NYC Indoor Dining: Limited Reopening Is Allowed Under Strict Safety MeasuresSeptember 10, 2020 – Alerts
Governor Andrew Cuomo announced some long-anticipated and welcome news on September 9 for New York City restaurant owners—beginning on September 30, 2020, restaurants in New York City will be permitted to resume indoor dining at 25% capacity of the Certificate of Occupancy and with strict restrictions. Outdoor dining will still be permitted as long as restaurants maintain compliance with current outdoor dining restrictions.
- Temperature checks at the door for all customers;
- One member of each party of customers will be required to provide contact information for contact tracing if needed;
- No bar service (bars may only be used for making drinks and serving them tableside);
- Masks must be worn at all times when not seated at a table;
- Tables must be six feet apart;
- Restaurants must close at midnight;
- Restaurants should operate with enhanced air filtration, ventilation and purification standards;
- Restaurants should limit air recirculation and allow for outside air ventilation; and
- Restaurants must publicly post their 25% indoor dining capacity and the phone number and text number to report violations (calls can be made to 833-208-4160 to report violations or by texting “VIOLATION” to 855-904-5036).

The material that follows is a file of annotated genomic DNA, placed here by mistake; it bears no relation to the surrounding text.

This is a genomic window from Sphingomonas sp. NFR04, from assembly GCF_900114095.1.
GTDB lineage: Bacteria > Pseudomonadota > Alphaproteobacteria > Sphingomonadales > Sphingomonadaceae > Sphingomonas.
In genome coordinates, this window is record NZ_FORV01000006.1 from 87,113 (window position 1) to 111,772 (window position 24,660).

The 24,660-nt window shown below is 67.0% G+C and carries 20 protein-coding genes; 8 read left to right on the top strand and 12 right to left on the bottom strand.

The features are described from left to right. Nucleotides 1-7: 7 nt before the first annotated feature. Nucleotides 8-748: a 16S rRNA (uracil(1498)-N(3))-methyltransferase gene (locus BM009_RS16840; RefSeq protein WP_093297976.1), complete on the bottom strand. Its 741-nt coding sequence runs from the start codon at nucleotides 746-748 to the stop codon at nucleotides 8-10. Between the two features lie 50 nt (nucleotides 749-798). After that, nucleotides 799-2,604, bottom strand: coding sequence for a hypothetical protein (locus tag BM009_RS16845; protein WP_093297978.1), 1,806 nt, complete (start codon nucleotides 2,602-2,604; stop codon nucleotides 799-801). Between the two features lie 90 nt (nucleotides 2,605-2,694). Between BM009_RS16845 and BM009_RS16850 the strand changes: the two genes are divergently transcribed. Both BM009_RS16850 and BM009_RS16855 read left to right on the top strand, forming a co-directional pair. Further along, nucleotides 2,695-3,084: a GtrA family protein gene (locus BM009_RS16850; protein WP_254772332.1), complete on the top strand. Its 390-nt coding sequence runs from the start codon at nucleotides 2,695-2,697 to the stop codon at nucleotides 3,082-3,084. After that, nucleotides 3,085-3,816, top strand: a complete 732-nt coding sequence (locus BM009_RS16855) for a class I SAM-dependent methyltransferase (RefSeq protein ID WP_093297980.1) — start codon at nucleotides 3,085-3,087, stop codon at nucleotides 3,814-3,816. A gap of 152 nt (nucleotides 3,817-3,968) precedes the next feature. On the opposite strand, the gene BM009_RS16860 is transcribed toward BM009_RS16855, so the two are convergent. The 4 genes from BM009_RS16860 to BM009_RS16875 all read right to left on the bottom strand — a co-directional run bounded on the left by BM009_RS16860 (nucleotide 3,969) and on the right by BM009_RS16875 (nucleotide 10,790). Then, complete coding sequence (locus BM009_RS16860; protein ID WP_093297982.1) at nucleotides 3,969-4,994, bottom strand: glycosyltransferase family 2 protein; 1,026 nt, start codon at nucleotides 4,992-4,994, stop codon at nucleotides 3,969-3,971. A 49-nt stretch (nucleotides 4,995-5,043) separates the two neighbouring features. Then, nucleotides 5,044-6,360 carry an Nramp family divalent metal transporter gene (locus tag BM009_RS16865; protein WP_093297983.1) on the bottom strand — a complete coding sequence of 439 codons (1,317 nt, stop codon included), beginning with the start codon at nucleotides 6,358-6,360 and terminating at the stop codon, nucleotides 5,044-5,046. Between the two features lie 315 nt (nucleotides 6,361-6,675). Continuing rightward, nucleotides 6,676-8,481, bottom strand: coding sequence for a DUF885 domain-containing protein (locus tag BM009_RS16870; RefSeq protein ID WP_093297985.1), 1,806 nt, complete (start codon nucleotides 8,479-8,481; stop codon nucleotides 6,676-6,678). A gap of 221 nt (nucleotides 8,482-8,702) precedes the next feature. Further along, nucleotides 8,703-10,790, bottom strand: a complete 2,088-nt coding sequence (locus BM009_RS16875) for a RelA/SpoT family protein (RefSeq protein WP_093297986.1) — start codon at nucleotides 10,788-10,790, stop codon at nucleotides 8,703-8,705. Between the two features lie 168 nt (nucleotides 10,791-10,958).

The 25% rule applies to a la carte dining; for private events, indoor dining is limited to the lesser of 25% of the Certificate of Occupancy or 50 persons. Further, the 25% Certificate of Occupancy threshold applies to each area of an establishment. Therefore, if a restaurant has one area with a Certificate of Occupancy of 100 person (Area 1), and a second area with a Certificate of Occupancy of 75 persons (Area 2), provided a la carte dining is served in both areas, the establishment can have up to 25 guests in Area 1 and up to 18 guests in Area 2.
The State will also be developing a “COVID-SAFE” restaurant standard to assure New Yorkers of COVID-safety and sanitation practices at restaurants. The above guidelines (and the COVID-SAFE restaurant standard when it is released) will be reassessed by November 1, 2020, based on data collected after indoor dining resumes. If the infection rate does not increase, the State may permit restaurants to increase to 50% percent capacity for indoor dining. The State will be monitoring any COVID-19 positivity increase on an ongoing basis and potentially reassess its guidelines if necessary.
While this is welcome news for New York City restaurant owners, it is crucial that employers comply with all applicable federal, state and local laws when bringing back employees who were terminated, laid off or furloughed. Below are some general guidelines for employers to follow and pitfalls to avoid.
How Do Employers Decide Who Returns to Work?
Even with indoor dining resuming in a limited capacity, most employers will likely not be able to rehire or bring back from a furlough all of their former employees. Employers must therefore be cautious in determining who to bring back to the workplace to mitigate risk of potential discrimination claims based on the decision not to bring back certain employees. Employers should review our prior Alert regarding considerations that need to be made when deciding who to rehire or bring back from furlough.